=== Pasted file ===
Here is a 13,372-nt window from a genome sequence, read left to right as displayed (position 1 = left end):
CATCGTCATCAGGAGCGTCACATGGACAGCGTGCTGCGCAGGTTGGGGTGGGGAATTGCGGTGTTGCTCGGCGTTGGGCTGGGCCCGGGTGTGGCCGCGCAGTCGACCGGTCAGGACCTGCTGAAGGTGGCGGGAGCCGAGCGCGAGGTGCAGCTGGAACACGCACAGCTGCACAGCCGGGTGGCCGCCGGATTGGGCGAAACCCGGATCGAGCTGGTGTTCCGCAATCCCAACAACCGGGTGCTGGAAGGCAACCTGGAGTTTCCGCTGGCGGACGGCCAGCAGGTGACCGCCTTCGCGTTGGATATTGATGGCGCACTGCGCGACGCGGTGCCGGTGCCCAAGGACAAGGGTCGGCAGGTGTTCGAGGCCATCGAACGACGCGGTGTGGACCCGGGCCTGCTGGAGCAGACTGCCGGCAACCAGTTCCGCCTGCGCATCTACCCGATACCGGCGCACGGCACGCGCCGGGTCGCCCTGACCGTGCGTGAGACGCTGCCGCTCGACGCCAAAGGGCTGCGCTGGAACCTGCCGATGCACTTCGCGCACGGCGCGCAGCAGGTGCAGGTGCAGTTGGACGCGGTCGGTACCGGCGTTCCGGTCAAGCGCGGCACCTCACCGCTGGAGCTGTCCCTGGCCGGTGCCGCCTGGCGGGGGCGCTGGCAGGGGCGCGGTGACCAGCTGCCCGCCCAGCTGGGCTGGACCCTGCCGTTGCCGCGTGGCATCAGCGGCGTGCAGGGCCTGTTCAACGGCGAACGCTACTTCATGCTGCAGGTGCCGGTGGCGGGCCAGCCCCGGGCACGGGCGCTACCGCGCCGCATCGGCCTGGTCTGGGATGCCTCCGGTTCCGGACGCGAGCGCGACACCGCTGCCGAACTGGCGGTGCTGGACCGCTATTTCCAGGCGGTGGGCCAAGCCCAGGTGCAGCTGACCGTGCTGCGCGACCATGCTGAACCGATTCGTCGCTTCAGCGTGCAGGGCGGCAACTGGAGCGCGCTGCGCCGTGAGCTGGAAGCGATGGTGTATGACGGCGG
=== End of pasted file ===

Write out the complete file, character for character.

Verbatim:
Here is a 13,372-nt window from a genome sequence, read left to right as displayed (position 1 = left end):
CATCGTCATCAGGAGCGTCACATGGACAGCGTGCTGCGCAGGTTGGGGTGGGGAATTGCGGTGTTGCTCGGCGTTGGGCTGGGCCCGGGTGTGGCCGCGCAGTCGACCGGTCAGGACCTGCTGAAGGTGGCGGGAGCCGAGCGCGAGGTGCAGCTGGAACACGCACAGCTGCACAGCCGGGTGGCCGCCGGATTGGGCGAAACCCGGATCGAGCTGGTGTTCCGCAATCCCAACAACCGGGTGCTGGAAGGCAACCTGGAGTTTCCGCTGGCGGACGGCCAGCAGGTGACCGCCTTCGCGTTGGATATTGATGGCGCACTGCGCGACGCGGTGCCGGTGCCCAAGGACAAGGGTCGGCAGGTGTTCGAGGCCATCGAACGACGCGGTGTGGACCCGGGCCTGCTGGAGCAGACTGCCGGCAACCAGTTCCGCCTGCGCATCTACCCGATACCGGCGCACGGCACGCGCCGGGTCGCCCTGACCGTGCGTGAGACGCTGCCGCTCGACGCCAAAGGGCTGCGCTGGAACCTGCCGATGCACTTCGCGCACGGCGCGCAGCAGGTGCAGGTGCAGTTGGACGCGGTCGGTACCGGCGTTCCGGTCAAGCGCGGCACCTCACCGCTGGAGCTGTCCCTGGCCGGTGCCGCCTGGCGGGGGCGCTGGCAGGGGCGCGGTGACCAGCTGCCCGCCCAGCTGGGCTGGACCCTGCCGTTGCCGCGTGGCATCAGCGGCGTGCAGGGCCTGTTCAACGGCGAACGCTACTTCATGCTGCAGGTGCCGGTGGCGGGCCAGCCCCGGGCACGGGCGCTACCGCGCCGCATCGGCCTGGTCTGGGATGCCTCCGGTTCCGGACGCGAGCGCGACACCGCTGCCGAACTGGCGGTGCTGGACCGCTATTTCCAGGCGGTGGGCCAAGCCCAGGTGCAGCTGACCGTGCTGCGCGACCATGCTGAACCGATTCGTCGCTTCAGCGTGCAGGGCGGCAACTGGAGCGCGCTGCGCCGTGAGCTGGAAGCGATGGTGTATGACGGCGG